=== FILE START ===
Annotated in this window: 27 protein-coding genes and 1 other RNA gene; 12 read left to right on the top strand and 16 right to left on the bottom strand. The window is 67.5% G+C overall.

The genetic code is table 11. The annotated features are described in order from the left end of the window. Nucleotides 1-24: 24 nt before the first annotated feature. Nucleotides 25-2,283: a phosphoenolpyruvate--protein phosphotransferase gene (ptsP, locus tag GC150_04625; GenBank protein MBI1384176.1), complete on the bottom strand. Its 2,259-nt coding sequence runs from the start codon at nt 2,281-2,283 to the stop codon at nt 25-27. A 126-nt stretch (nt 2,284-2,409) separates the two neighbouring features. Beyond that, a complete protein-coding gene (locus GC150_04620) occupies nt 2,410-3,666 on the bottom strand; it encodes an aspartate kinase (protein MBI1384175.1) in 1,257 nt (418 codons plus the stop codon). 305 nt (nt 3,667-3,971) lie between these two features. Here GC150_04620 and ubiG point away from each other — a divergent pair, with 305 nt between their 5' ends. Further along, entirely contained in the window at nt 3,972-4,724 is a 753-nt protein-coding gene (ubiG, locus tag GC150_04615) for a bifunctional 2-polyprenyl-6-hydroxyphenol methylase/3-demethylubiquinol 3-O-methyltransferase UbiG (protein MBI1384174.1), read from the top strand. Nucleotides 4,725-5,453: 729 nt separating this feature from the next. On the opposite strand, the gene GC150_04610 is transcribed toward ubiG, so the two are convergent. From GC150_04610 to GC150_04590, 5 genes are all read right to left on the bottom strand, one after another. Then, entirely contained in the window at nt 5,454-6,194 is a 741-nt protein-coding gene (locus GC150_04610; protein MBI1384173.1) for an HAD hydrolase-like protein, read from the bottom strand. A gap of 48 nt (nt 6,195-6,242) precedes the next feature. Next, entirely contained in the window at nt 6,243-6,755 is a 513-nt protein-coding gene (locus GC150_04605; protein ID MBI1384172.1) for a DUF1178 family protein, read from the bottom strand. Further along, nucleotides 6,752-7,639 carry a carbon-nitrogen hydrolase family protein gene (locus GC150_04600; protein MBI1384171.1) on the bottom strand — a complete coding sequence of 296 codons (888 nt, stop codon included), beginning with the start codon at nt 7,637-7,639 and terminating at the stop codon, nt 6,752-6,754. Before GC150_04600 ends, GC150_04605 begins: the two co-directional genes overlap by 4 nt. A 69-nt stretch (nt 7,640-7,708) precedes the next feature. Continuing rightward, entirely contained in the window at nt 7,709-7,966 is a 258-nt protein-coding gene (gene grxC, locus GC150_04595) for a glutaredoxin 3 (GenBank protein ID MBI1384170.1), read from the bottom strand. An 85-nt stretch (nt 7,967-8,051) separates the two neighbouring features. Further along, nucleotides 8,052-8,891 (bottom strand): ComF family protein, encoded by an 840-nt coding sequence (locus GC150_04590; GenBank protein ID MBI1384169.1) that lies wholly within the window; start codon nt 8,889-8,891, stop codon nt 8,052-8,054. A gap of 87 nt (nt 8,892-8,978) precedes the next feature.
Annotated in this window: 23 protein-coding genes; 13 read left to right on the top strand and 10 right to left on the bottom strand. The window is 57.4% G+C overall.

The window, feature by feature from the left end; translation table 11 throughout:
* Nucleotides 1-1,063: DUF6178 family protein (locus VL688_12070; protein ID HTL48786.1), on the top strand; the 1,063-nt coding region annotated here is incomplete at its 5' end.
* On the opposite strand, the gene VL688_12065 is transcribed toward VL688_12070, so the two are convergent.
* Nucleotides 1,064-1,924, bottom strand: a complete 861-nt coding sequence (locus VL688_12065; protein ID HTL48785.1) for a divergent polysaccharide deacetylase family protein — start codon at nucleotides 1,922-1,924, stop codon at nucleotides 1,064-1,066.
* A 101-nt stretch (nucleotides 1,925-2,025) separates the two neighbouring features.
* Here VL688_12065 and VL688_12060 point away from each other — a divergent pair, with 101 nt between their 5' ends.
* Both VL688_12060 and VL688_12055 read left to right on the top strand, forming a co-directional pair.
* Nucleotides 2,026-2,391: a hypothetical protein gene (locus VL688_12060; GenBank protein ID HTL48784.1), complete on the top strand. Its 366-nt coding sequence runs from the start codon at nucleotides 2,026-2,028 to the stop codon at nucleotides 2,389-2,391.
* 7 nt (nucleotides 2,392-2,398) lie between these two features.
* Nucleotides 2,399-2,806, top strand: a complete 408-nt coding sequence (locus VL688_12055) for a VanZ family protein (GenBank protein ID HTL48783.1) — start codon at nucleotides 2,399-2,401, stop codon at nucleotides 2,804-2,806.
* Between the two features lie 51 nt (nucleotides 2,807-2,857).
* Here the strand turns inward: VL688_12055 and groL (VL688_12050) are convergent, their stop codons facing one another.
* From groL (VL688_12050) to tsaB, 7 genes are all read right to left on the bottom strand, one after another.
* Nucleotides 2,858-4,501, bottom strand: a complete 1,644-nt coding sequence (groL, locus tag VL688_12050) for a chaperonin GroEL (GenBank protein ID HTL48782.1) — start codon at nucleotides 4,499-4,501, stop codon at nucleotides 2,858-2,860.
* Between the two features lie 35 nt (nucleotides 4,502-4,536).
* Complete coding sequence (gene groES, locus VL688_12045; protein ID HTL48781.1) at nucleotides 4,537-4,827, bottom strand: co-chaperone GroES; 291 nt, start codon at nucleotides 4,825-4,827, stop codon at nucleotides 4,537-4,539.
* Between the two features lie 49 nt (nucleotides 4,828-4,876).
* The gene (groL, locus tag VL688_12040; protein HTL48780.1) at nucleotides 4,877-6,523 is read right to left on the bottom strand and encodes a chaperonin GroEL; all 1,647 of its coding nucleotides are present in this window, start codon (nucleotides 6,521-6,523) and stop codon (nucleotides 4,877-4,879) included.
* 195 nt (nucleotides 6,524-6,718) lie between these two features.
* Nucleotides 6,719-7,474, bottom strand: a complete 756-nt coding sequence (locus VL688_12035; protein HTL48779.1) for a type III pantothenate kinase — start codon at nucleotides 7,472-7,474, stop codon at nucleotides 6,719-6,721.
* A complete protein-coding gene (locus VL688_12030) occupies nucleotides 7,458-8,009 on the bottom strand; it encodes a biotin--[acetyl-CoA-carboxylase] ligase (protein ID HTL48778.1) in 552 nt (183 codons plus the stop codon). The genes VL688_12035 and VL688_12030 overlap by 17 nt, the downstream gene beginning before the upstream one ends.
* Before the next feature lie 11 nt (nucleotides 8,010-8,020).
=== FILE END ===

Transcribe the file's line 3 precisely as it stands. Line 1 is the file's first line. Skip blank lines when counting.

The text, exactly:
Annotated in this window: 23 protein-coding genes; 13 read left to right on the top strand and 10 right to left on the bottom strand. The window is 57.4% G+C overall.